Florida and Florida State have attached their names to a brief supporting Central Florida’s appeal of a record $10 million judgment in the wrongful death lawsuit brought by the family of Ereck Plancher.

The two state flagships are part of a friend of the court brief with eight other Florida universities. According to the document, those 10 schools “wish to bring their unique perspective to the issues before this Court …”

Similar to Central Florida, both Florida and Florida State have had a player die during voluntary offseason workouts. 

In July, Central Florida was made to pay $10 million to Plancher’s parents for the loss of their son after turning down a $4.7 million to settle the case. With court and attorney costs, Central Florida could owe as much as $14 million. The award is believed to be the largest in the history of such cases.

Plancher collapsed during a March 2008 offseason workout. It was later determined that the player died due to complications involving sickle cell trait. Since that time the NCAA has mandated testing for the trait, with exceptions. Exertional offseason workouts have become the leading killer of college football players since 2000.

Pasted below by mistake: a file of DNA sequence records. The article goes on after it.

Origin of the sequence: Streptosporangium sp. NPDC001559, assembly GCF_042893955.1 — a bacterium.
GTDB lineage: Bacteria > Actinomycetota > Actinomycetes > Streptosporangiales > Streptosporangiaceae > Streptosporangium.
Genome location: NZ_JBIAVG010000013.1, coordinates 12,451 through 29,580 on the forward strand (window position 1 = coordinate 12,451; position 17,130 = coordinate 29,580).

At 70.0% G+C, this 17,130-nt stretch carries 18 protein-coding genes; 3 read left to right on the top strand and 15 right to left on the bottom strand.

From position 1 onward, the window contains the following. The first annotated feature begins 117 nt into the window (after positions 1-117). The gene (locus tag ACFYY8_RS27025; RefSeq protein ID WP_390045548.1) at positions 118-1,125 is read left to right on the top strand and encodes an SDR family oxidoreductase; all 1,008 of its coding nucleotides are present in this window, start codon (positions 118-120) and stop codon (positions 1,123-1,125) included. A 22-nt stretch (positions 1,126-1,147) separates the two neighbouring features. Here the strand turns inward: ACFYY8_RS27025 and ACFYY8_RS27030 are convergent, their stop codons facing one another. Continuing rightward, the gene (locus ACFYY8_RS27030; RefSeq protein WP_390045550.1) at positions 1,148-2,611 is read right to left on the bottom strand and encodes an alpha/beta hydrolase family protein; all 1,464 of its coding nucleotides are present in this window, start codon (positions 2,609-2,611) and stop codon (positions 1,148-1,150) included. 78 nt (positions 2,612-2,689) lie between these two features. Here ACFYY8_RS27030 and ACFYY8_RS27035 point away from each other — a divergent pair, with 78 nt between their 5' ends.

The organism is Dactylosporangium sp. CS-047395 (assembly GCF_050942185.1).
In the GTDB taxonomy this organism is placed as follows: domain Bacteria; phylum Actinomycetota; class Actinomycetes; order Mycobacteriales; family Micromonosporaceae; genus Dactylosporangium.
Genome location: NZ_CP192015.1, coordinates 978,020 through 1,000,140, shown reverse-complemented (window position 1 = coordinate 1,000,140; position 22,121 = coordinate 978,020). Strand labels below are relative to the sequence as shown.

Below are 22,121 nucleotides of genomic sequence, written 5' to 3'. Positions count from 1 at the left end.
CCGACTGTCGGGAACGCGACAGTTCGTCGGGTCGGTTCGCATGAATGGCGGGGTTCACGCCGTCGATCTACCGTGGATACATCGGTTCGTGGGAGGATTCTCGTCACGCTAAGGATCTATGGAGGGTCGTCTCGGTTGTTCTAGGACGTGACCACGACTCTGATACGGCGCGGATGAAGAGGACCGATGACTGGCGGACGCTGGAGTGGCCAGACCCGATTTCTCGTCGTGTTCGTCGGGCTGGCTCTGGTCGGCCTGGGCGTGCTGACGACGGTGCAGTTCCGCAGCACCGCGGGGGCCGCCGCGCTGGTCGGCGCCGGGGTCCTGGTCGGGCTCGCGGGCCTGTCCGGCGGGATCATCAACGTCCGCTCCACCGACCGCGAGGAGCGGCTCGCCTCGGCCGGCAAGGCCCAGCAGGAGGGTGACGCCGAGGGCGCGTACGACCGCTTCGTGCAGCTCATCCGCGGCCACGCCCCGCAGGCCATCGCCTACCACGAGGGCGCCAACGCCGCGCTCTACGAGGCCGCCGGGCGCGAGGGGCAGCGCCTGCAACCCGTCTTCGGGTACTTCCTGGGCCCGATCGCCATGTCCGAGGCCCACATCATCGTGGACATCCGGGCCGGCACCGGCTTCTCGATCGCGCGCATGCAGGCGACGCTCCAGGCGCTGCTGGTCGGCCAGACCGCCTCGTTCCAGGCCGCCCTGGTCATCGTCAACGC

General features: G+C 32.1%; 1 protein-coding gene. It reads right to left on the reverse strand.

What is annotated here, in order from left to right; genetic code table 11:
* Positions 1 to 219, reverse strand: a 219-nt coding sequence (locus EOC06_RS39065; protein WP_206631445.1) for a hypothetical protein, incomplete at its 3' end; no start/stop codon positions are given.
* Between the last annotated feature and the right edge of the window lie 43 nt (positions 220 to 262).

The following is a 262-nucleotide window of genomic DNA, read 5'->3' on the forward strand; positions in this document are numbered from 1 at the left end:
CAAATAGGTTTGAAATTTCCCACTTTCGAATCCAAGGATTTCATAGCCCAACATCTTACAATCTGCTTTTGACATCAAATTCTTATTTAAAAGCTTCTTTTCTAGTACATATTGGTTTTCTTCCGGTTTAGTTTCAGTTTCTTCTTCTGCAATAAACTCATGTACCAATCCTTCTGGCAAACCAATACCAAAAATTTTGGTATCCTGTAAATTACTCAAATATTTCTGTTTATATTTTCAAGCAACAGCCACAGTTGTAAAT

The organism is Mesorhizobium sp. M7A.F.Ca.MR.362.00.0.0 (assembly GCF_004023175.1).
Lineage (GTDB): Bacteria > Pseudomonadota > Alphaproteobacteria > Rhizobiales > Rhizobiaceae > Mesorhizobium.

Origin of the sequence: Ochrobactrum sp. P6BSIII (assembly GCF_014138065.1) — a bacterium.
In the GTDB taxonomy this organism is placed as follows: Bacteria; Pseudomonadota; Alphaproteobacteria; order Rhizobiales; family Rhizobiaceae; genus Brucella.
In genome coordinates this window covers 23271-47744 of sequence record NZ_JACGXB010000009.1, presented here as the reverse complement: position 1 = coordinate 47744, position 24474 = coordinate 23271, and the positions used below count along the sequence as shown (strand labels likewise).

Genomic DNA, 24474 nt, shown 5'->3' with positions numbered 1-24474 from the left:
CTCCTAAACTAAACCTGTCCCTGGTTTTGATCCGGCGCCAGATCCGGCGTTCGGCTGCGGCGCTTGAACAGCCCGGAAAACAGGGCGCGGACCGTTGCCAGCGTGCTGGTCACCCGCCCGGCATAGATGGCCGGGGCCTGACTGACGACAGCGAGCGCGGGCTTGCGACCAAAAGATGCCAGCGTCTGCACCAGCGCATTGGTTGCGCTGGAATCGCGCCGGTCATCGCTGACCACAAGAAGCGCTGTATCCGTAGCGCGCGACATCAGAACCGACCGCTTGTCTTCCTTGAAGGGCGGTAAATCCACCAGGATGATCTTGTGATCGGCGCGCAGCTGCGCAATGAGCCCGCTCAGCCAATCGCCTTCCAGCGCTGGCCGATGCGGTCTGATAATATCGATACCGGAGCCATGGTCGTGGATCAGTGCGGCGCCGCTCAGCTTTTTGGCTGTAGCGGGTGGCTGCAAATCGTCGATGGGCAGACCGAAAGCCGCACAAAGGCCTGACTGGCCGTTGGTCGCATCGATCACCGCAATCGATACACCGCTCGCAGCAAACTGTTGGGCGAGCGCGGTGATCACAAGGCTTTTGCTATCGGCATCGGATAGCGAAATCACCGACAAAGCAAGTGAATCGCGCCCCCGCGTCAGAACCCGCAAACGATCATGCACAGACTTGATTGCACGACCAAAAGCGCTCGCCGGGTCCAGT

"Ereck Plancher will not be compromised and the student-athlete around the country will not be compromised," said Steve Yerrid, the lead attorney for the Plancher family.

Yerrid added that if the appeal is lost, UCF could end up owing more than $15 million. 

At the time of the judgment, a Central Florida spokesman said it was the insurance company’s decision not to take the settlement offer. Yerrid, said the verdict would rank in the top 20 in his career. Yerrid is a noted liability attorney who won a landmark $11.4 billion settlement from the tobacco industry in 1997.

Three high-profile sickle cell cases at Missouri, Rice and Florida State were all settled for significantly less than $10 million. Florida State paid $2 million in 2004 to the family of Devaughn Darling who died in 2004. Incoming Florida freshman Eraste Autin died in July 2001 due to complications from heat stroke. 

Central Florida had been arguing that sovereign immunity applied in the case which would have capped the award at $200,000. That might be what interests Florida and Florida State in the appeal process.

Legal-Dictionary.thefreedictionary.com defines an amicus brief this way: Literally, friend of the court. A person with strong interest in or views on the subject matter of an action, but not a party to the action, may petition the court for permission to file a brief, ostensibly on behalf of a party but actually to suggest a rationale consistent with its own views. Such amicus curiae briefs are commonly filed in appeals concerning matters of a broad public interest; e.g., civil rights cases.

Other Florida schools supporting the appeal are: Florida A&M, South Florida, Florida Atlantic, University of West Florida, North Florida, Florida International, Florida Gulf Coast and New College of Florida.